My unusual work travel destinations often take me to some of the less traveled corners of the United States. Most recently, one of my projects has me taking several trips to South Bend, Indiana, a region (“Michiana”, in the local parlance) that I hadn’t actually visited since the late 1990s. South Bend itself is a bit of a difficult destination: the downtown area is one of those classic Midwest industrial cities that hit their heyday around WWII (with Bendix and Studebaker having extremely large plants there), but they’ve been in a state of decline since the 1960s: the downtown area is filled with all sorts of abandoned industrial buildings. But the area is also supported decently by University of Notre Dame (north of town in their own municipality of Notre Dame, IN). So it’s a mixed bag.
Despite some of the economic challenges, the region has several things going for it. First of all, it’s actually a rather good region for beer, with quite a few beers from Illinois, Indiana, and Michigan being ubiquitous in local bars and restaurants. It’s very easy to find even fairly rare beers from such well-regarded breweries as Bells and Founders, and the region itself has several good local breweries, including Bare Hands , Iechyd Da (Elkhart), and the nationally famous Three Floyds. But while it’s a very, very good beer destination, I’m still figuring out the food scene.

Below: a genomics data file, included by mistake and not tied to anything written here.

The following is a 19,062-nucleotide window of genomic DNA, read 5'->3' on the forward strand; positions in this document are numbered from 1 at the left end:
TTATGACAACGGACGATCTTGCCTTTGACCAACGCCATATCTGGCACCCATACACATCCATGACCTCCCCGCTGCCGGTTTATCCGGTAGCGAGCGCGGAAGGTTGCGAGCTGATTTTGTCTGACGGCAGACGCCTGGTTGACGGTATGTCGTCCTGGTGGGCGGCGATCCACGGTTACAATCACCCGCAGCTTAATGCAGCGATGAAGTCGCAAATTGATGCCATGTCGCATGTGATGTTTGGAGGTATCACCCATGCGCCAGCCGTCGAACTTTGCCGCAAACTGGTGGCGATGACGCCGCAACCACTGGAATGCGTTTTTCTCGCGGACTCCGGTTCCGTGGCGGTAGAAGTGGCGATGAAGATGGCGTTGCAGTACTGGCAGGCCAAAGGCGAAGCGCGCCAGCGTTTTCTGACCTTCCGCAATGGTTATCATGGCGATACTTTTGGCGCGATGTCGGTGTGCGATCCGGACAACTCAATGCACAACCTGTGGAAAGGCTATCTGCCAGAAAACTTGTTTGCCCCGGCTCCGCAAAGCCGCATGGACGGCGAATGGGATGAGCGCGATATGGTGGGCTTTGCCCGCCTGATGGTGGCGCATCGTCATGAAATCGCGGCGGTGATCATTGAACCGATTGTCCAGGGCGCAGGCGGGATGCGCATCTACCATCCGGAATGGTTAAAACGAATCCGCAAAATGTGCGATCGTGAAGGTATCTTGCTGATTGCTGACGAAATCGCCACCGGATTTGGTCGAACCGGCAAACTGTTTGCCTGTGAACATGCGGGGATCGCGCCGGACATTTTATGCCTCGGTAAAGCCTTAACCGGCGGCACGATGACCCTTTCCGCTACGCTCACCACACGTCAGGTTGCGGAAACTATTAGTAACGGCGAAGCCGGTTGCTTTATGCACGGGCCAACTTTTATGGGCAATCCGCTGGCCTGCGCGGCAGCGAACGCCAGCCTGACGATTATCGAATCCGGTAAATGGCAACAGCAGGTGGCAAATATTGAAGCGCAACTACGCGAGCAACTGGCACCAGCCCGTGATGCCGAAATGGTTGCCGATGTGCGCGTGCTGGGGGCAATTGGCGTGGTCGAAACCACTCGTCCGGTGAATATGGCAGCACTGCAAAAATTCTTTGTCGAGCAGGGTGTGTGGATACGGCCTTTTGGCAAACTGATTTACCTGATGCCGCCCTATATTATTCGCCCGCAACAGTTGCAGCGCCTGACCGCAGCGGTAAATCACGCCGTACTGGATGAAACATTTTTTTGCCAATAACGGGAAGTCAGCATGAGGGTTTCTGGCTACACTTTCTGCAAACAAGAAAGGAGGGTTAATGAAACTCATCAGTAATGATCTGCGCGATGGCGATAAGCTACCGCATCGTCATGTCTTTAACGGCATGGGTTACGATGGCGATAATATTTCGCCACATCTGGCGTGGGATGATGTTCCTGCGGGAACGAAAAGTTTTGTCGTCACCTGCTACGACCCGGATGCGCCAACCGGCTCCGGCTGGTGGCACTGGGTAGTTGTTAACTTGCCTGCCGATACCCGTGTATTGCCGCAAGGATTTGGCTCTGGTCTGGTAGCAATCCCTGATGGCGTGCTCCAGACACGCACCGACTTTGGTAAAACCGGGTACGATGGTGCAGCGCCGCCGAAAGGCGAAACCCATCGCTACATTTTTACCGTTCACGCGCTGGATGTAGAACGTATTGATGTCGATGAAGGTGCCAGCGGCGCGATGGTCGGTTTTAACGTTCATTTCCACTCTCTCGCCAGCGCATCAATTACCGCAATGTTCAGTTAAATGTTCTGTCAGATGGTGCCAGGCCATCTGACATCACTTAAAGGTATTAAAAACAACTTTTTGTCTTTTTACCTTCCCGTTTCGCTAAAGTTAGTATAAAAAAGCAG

My first stab at figuring out the local food scene was a popular Celtic pub downtown that caters to the Notre Dame scene, Fiddler’s Hearth.